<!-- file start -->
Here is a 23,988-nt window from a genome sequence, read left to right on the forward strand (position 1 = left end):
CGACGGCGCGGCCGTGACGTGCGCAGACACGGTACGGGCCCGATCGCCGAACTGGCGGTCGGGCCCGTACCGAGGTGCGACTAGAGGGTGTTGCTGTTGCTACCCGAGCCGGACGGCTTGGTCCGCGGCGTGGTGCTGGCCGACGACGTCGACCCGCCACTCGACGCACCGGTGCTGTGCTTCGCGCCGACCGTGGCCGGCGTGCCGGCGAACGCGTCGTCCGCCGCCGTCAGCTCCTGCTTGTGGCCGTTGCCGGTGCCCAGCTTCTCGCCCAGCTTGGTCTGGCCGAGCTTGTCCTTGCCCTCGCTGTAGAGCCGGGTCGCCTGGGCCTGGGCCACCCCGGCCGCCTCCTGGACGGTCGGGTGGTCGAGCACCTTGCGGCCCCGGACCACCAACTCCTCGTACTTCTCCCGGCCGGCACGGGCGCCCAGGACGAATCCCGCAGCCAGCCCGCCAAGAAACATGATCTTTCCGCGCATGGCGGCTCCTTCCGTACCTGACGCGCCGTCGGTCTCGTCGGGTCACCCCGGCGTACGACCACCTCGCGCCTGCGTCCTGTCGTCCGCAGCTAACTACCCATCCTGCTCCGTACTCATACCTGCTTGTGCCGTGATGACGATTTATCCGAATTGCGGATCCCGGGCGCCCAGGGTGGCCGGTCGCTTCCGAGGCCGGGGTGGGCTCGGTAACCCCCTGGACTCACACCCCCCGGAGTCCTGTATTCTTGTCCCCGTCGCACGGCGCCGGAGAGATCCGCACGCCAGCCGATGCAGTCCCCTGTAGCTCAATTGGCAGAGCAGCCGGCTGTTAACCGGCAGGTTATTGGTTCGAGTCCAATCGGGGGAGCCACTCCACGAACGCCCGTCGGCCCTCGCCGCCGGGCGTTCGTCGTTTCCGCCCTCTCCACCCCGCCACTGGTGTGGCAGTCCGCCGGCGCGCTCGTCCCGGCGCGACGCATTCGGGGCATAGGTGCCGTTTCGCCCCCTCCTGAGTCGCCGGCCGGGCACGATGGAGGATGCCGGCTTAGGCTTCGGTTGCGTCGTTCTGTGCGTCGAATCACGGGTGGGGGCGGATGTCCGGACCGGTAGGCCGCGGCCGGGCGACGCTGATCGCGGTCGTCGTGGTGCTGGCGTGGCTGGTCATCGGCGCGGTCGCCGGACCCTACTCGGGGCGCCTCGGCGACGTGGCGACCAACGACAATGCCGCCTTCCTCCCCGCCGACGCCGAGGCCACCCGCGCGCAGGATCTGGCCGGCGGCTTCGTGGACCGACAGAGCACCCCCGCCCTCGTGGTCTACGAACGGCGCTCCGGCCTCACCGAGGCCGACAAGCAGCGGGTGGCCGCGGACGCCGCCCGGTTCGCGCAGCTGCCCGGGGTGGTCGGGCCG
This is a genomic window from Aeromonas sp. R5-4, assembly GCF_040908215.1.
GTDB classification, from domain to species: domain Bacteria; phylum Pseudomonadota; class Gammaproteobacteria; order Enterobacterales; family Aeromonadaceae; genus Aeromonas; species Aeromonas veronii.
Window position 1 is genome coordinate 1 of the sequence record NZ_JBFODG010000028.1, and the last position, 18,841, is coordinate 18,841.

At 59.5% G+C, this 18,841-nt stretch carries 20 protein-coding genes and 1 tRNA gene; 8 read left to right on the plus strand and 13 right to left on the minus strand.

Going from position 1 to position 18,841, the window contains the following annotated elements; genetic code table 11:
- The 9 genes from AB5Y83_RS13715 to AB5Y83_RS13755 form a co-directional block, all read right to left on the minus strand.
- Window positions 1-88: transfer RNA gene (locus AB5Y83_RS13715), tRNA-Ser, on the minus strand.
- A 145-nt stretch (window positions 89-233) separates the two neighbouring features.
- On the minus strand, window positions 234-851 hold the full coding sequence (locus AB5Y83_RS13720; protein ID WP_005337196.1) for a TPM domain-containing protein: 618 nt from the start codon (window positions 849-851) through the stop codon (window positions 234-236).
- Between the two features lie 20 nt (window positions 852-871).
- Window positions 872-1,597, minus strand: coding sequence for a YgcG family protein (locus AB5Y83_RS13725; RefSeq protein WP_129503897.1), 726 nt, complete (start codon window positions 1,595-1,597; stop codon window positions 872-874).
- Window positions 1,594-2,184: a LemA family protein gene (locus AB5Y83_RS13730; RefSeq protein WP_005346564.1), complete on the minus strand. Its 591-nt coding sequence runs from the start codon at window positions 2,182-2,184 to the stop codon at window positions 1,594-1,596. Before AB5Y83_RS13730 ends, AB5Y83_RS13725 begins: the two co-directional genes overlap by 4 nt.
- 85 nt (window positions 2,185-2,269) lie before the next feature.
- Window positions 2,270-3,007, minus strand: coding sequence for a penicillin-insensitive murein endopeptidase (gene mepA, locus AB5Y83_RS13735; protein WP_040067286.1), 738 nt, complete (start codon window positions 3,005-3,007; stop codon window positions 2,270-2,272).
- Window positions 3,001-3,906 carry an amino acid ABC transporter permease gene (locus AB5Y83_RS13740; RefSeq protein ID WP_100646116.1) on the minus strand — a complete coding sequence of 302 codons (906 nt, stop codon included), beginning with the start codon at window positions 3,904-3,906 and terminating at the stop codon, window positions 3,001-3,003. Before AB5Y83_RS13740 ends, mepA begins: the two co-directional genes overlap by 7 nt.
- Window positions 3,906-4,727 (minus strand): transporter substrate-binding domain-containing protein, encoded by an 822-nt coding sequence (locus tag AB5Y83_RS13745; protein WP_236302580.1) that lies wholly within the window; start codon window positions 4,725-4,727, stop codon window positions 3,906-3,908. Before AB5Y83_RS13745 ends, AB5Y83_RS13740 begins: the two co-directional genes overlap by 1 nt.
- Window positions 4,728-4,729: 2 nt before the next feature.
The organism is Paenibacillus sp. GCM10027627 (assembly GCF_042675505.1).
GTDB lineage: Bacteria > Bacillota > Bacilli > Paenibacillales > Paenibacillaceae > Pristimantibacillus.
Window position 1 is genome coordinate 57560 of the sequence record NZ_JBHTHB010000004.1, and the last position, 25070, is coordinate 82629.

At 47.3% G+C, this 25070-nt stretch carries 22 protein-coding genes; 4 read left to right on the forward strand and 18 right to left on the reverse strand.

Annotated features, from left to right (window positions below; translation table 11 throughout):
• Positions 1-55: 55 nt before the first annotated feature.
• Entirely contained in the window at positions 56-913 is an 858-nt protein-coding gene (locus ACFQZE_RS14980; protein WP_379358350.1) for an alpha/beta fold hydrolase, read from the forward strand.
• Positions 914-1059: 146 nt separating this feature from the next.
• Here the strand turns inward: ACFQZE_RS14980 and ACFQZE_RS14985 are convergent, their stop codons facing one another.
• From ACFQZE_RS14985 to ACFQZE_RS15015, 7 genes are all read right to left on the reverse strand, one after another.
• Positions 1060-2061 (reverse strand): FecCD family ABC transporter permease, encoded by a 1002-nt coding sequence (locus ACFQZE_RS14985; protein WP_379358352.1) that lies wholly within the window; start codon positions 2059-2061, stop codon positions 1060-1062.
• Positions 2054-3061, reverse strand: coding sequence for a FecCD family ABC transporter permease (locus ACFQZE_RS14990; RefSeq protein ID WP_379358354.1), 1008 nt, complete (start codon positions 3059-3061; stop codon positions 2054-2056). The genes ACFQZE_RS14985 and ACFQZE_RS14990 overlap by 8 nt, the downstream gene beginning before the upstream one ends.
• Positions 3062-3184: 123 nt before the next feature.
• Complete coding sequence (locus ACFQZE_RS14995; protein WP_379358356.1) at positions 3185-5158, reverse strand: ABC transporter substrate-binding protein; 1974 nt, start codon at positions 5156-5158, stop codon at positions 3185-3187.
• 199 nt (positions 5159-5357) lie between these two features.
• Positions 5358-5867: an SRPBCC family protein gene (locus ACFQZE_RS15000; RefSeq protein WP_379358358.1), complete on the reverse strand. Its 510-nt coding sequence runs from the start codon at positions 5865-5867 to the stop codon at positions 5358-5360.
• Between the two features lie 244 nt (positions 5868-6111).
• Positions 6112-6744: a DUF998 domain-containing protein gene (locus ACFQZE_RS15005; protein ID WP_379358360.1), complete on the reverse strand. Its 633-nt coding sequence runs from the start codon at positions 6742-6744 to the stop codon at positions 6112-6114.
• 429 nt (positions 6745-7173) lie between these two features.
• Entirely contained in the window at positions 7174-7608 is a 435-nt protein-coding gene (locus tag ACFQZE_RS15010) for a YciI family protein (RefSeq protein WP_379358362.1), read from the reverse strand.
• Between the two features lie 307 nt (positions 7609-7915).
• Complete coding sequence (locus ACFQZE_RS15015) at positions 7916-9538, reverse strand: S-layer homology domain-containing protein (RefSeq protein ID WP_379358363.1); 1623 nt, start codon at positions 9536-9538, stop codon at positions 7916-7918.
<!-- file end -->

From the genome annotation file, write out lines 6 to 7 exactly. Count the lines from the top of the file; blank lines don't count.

At 59.5% G+C, this 18,841-nt stretch carries 20 protein-coding genes and 1 tRNA gene; 8 read left to right on the plus strand and 13 right to left on the minus strand.

Going from position 1 to position 18,841, the window contains the following annotated elements; genetic code table 11: